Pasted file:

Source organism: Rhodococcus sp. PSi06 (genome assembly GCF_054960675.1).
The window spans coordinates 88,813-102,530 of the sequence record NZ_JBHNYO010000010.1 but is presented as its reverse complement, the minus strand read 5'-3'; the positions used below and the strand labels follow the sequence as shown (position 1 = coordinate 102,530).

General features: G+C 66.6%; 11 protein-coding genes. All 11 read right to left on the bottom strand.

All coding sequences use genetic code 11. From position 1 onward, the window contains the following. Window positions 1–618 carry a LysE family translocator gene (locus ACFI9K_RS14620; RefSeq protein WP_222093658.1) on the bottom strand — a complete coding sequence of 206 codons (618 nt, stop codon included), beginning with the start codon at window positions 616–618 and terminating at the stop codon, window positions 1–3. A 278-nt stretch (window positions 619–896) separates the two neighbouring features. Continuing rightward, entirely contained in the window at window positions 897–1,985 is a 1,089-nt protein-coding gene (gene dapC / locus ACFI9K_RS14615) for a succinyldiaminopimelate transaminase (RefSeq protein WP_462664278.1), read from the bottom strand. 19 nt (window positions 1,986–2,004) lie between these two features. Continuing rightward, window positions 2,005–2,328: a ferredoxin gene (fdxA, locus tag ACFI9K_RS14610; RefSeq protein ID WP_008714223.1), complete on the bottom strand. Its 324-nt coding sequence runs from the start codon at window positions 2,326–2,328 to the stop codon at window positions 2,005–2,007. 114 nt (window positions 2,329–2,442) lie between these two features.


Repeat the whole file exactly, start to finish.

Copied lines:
Source organism: Rhodococcus sp. PSi06 (genome assembly GCF_054960675.1).
The window spans coordinates 88,813-102,530 of the sequence record NZ_JBHNYO010000010.1 but is presented as its reverse complement, the minus strand read 5'-3'; the positions used below and the strand labels follow the sequence as shown (position 1 = coordinate 102,530).

General features: G+C 66.6%; 11 protein-coding genes. All 11 read right to left on the bottom strand.

All coding sequences use genetic code 11. From position 1 onward, the window contains the following. Window positions 1–618 carry a LysE family translocator gene (locus ACFI9K_RS14620; RefSeq protein WP_222093658.1) on the bottom strand — a complete coding sequence of 206 codons (618 nt, stop codon included), beginning with the start codon at window positions 616–618 and terminating at the stop codon, window positions 1–3. A 278-nt stretch (window positions 619–896) separates the two neighbouring features. Continuing rightward, entirely contained in the window at window positions 897–1,985 is a 1,089-nt protein-coding gene (gene dapC / locus ACFI9K_RS14615) for a succinyldiaminopimelate transaminase (RefSeq protein WP_462664278.1), read from the bottom strand. 19 nt (window positions 1,986–2,004) lie between these two features. Continuing rightward, window positions 2,005–2,328: a ferredoxin gene (fdxA, locus tag ACFI9K_RS14610; RefSeq protein ID WP_008714223.1), complete on the bottom strand. Its 324-nt coding sequence runs from the start codon at window positions 2,326–2,328 to the stop codon at window positions 2,005–2,007. 114 nt (window positions 2,329–2,442) lie between these two features.